SOLIDWORKS provides a macro recorder that will record tasks that you perform manually in a session of SOLIDWORKS. All you need to do is bring up the Macro toolbar (right-select on any toolbar to see all available toolbars) or go to the TOOLS>MACRO menu to find the RECORD button.

Enabling the SOLIDWORKS Macro Toolbar
Enable the SOLIDWORKS Macro toolbar for easy access to the macro recording options

Then perform the tasks that you want to automate and click STOP.

Macro Recording Options
Start, pause and stop recording and access the macro editor using the macro toolbar

At this point, SOLIDWORKS will ask you to save the macro. Your file type options will depend on whether you have installed the VBA and .NET API extensions.

Saving Macro Recording
Choose a language and save your macro recording

Step 2 – Edit the recorded macro

The SOLIDWORKS macro recorder will record everything that you do, including changing your view and a lot of other clicking around you may not have realized you did. There is a possibility the task you really want to automate either isn’t recorded in the way that you want, or perhaps may not even be recorded at all. Playing back the macro (after you have restored your document to its original state!) will let you know if all your tasks have been recorded.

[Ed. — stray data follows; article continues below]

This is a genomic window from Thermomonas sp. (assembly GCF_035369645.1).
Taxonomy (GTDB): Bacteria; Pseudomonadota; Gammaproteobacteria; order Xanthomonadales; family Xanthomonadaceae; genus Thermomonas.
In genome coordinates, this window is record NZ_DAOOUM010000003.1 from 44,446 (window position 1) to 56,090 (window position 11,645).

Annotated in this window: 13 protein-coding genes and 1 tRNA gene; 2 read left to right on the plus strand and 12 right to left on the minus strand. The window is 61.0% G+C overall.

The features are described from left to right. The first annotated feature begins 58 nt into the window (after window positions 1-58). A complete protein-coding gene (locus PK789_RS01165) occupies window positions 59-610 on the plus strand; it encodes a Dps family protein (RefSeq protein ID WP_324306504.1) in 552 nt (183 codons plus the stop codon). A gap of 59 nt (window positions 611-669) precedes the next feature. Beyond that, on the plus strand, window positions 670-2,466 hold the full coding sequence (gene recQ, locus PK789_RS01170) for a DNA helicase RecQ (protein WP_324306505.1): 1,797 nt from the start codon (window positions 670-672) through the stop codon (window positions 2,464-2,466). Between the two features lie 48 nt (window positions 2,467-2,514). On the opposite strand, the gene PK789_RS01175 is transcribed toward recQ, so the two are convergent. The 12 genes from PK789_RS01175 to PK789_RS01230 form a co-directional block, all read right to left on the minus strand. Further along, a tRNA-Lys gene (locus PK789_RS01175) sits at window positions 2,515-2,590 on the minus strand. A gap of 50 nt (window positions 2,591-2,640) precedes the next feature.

Even if recording the macro doesn’t give us everything that we need, it still provides a good framework for us to use as a starting point.

Step 3 – Search for the correct object

Besides the nice framework, there is a chance that the macro recorded will tell us which objects we need and maybe even which properties or methods we need. It’s best to start here, in the code from our recorded macro to see what we have.

Using clues from the recorded code, or a good description of what we’re trying to do, pull up your web search engine. Enter the object/properties/method that you think you need, for example “GetVisibleComponentsInView”, or the description you came up with, for example “Exclude From BOM”, and add “SOLIDWORKS API” and the language that you want to use (VBA, VB.NET or C#.NET) and see what comes up.